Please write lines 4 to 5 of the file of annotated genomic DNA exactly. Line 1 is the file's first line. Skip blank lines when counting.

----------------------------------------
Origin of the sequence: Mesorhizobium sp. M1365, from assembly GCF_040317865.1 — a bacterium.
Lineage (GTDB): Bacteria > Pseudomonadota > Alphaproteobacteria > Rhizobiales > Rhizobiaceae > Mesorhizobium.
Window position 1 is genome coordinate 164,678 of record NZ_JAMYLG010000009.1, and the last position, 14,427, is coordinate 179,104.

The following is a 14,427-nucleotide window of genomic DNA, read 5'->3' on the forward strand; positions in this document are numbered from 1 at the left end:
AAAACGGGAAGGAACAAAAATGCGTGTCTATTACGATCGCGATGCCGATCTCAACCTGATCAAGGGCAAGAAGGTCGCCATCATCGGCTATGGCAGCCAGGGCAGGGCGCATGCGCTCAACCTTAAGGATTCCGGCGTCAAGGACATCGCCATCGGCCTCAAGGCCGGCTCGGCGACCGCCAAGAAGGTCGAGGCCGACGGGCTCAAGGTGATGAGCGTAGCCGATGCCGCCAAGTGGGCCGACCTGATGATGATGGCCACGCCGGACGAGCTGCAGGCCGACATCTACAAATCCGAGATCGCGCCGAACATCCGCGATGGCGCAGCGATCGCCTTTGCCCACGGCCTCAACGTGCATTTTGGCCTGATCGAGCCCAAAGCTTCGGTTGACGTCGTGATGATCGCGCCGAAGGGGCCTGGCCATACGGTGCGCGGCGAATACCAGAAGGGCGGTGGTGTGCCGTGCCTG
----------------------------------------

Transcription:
The following is a 14,427-nucleotide window of genomic DNA, read 5'->3' on the forward strand; positions in this document are numbered from 1 at the left end:
AAAACGGGAAGGAACAAAAATGCGTGTCTATTACGATCGCGATGCCGATCTCAACCTGATCAAGGGCAAGAAGGTCGCCATCATCGGCTATGGCAGCCAGGGCAGGGCGCATGCGCTCAACCTTAAGGATTCCGGCGTCAAGGACATCGCCATCGGCCTCAAGGCCGGCTCGGCGACCGCCAAGAAGGTCGAGGCCGACGGGCTCAAGGTGATGAGCGTAGCCGATGCCGCCAAGTGGGCCGACCTGATGATGATGGCCACGCCGGACGAGCTGCAGGCCGACATCTACAAATCCGAGATCGCGCCGAACATCCGCGATGGCGCAGCGATCGCCTTTGCCCACGGCCTCAACGTGCATTTTGGCCTGATCGAGCCCAAAGCTTCGGTTGACGTCGTGATGATCGCGCCGAAGGGGCCTGGCCATACGGTGCGCGGCGAATACCAGAAGGGCGGTGGTGTGCCGTGCCTG